Perhaps the best way to understand how these platforms and markets work is to run through the various ways in which users can participate in them, starting from the most basic and progressing to the most advanced.
Single-platform, single-asset lending
This is the most basic and most commonly used aspect of crypto-lending markets: lending. It’s helpful to check rates across platforms using a tracker like CoinMarketCap’s interest rate tool to find the best returns for the asset you wish to lend. In general, decentralized platforms tend to see high stablecoin interest rates (7%–15%) and lower rates for crypto assets like ETH and BTC (0%–1%), while centralized platforms offer more favorable rates for those crypto assets (2%–6%).
Non-taxable dollar denominated liquidity
For crypto hodlers, there may be a sizable portion of wealth in their portfolio, but selling that crypto when they need cash triggers a taxable event. While this is not tax advice and you should consult a tax consultant for your specific needs, using your crypto as collateral to receive a dollar-pegged loan can be a great way for hodlers to gain liquidity to cover expenses while not losing investment exposure or needing to pay taxes on your gains.
Once again looking at CoinMarketCap, we can see opportunities for interest rate arbitrage, in which you borrow an asset from one platform and lend the asset on another. For instance, at the time of writing, you could borrow ETH on Aave for a 0.55% variable rate and lend on Crypto.com for 6.0%, netting a 5.45% annual ETH profit. This does come with a number of risks, however, as Aave’s variable rate shifts with the market and Crypto.com could shift its rate, potentially eliminating your gains.
Another interesting option here is supplied by CoinLoan, one of the only platforms available that gives you the option to specify lending/borrowing terms on your loan, such as the asset, duration and interest rate. CoinLoan also allows for crypto–crypto borrowing, which opens up additional possibilities over the more standard crypto–stablecoin options offered by other centralized players. This increased customization could be a great way to ensure that your interest rate arbitrage operates more predictably, though CoinLoan does also offer an interest account that provides a simple, no-hassle user experience to earn up to 10.5% on your assets. It also stores your assets in certified, insured and SEC-approved custodians and have their own liquidation system to ensure all parties are protected.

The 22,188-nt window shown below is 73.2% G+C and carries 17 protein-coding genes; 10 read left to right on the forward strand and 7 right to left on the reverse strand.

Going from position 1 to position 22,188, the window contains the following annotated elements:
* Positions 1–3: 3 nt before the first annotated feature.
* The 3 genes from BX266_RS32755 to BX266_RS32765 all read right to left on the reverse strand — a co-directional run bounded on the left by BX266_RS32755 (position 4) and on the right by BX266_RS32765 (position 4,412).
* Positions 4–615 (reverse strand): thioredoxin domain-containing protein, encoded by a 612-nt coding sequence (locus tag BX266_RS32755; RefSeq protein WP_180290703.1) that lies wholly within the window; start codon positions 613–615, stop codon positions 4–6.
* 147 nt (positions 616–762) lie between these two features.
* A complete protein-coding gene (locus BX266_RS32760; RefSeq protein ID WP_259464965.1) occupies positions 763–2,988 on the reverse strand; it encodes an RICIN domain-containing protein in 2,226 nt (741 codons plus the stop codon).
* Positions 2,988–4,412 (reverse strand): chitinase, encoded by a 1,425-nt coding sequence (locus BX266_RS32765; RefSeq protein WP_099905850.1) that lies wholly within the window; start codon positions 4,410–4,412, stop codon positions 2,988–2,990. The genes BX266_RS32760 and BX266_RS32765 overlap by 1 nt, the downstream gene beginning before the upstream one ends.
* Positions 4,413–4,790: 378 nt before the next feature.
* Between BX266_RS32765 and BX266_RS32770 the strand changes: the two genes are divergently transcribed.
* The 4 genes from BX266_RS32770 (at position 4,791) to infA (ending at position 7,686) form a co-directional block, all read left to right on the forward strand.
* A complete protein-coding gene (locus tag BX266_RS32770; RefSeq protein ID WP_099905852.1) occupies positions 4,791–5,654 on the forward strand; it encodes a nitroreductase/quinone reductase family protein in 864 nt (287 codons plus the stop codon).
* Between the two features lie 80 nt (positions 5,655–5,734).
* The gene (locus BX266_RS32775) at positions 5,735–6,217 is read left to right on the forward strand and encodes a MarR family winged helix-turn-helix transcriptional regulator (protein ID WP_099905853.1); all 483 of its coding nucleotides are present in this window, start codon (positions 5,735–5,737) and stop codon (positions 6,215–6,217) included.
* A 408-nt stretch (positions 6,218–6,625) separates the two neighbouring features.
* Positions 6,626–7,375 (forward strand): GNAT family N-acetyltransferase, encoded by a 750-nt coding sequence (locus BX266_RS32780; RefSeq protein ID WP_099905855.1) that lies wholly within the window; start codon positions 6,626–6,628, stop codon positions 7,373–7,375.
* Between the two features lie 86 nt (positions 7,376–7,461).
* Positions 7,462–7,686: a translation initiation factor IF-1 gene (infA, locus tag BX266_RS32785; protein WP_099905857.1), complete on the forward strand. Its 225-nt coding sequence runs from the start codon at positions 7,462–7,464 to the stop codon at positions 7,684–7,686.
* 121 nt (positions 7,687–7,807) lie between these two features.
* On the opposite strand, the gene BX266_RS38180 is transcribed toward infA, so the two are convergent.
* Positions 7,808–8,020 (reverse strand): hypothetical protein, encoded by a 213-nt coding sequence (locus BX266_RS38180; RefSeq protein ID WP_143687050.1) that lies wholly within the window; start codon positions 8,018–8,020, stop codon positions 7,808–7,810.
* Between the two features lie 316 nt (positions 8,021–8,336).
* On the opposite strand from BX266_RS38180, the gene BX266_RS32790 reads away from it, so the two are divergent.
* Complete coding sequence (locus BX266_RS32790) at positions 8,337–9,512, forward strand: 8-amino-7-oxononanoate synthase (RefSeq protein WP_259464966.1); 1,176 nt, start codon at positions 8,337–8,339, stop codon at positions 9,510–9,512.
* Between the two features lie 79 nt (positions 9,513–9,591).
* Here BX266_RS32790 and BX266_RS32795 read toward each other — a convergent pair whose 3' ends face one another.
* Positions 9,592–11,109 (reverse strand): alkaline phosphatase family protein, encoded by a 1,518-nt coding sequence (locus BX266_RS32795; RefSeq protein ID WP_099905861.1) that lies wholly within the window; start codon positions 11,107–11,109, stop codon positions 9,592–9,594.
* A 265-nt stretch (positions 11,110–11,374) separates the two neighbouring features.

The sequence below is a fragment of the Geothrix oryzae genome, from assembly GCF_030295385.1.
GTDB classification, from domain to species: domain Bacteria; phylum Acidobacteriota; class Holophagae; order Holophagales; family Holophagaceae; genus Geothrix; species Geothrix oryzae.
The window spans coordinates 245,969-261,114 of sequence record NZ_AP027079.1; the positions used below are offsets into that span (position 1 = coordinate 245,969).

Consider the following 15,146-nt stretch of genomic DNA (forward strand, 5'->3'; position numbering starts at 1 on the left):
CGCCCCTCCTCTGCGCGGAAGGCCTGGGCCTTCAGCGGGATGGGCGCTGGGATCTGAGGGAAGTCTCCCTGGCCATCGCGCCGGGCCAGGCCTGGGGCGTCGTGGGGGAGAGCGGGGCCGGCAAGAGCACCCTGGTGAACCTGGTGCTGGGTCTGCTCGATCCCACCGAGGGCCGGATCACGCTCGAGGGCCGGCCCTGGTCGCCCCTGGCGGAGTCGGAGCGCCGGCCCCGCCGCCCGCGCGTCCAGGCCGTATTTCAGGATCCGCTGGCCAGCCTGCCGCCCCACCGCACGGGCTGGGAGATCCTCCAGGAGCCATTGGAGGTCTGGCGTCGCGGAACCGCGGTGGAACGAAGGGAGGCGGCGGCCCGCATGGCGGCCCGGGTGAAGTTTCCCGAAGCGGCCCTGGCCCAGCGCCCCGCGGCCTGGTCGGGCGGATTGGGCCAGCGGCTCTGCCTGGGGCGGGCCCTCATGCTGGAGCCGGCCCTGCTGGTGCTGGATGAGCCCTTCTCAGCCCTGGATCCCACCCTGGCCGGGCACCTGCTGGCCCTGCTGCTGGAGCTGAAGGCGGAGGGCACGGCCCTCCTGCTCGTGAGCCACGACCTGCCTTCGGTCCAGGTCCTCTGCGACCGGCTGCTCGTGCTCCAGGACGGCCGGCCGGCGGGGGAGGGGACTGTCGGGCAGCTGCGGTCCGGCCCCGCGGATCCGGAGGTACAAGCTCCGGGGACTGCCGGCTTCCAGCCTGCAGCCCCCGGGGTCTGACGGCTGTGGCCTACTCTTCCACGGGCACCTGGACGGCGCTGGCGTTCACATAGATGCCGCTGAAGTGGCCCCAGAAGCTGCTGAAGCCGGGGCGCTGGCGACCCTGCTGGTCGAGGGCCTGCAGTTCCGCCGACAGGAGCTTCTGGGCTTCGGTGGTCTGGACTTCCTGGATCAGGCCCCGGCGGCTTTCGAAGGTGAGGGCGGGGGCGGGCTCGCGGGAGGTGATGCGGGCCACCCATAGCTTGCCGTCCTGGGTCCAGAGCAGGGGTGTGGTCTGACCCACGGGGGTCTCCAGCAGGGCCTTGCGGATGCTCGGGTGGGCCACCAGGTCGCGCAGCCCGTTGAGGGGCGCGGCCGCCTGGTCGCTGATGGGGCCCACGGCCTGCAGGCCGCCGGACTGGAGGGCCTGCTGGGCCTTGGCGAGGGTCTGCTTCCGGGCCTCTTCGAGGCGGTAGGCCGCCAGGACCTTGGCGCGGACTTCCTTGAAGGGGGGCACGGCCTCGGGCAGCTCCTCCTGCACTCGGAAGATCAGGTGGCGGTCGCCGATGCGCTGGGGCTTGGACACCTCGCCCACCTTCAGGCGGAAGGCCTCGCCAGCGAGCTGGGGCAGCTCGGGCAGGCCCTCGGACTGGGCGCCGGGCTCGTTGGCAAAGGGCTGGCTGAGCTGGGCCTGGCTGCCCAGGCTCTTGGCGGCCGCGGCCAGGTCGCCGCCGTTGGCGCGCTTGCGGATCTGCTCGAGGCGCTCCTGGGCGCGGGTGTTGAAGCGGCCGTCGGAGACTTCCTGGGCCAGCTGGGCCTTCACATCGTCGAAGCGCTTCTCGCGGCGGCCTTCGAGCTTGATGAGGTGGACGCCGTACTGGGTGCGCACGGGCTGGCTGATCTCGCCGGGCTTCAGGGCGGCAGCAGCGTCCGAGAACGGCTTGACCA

The rise of crypto lending has also led to the ease of access to leverage, without having to go through a centralized exchange. A user can gain leverage by essentially taking out a loan, purchasing additional collateral and increasing their loan amount on a loop until the limit is reached. This acts as a “long” investment on whatever collateral you’ve chosen. For example, if I use ETH as collateral and sell my loaned, dollar-pegged stablecoin for more ETH, and the price of ETH rises, I still only have to pay back the original dollar amount — even though the ETH has increased in value. This allows me to capture additional profit. Platforms like dYdX make this simple and build it directly into their user interface, allowing you to go either long or short on up to 5x leverage. This is obviously a higher risk strategy, and if the price of ETH moves the wrong way, your collateral might be liquidated to protect lenders.
Flash loans have gained significant attention lately after their usage in the bZx DeFi hack. These flash loans are a financial innovation enabled only through properties of decentralized finance and have a number of interesting use cases. With a flash loan, the user can borrow up to the full amount of free liquidity on a lending protocol, use that loan to execute other operations, and then pay back the loan at the end of the full transaction. If the borrower is unable to repay the full amount, none of the transactions will execute. This is enabled by the database principal of atomicity, in which one failed operation in a series will cause the entire operation to fail. Flash loans can be used for arbitrage opportunities or to shift collateral on a platform like Maker or Compound. To execute a flash loan does require some technical knowledge and ability to compose atomic transactions.
For the even more technically savvy, there is the opportunity to act as a liquidator in the DeFi ecosystem. Liquidators run bots that identify loans that have fallen under the required collateralization ratio and liquidate that collateral to pay back the lender, earning a fee for their services. This is a competitive arena, but there are sizable profits to be made here.
Joseph Spezzano received a Masters Degree in computer science from The University of Massachusetts. Joseph has been working as a full-time blockchain programmer for the past 5 years. In his spare time, Joseph enjoys writing for CryptocurrencyInvestments.com and traveling.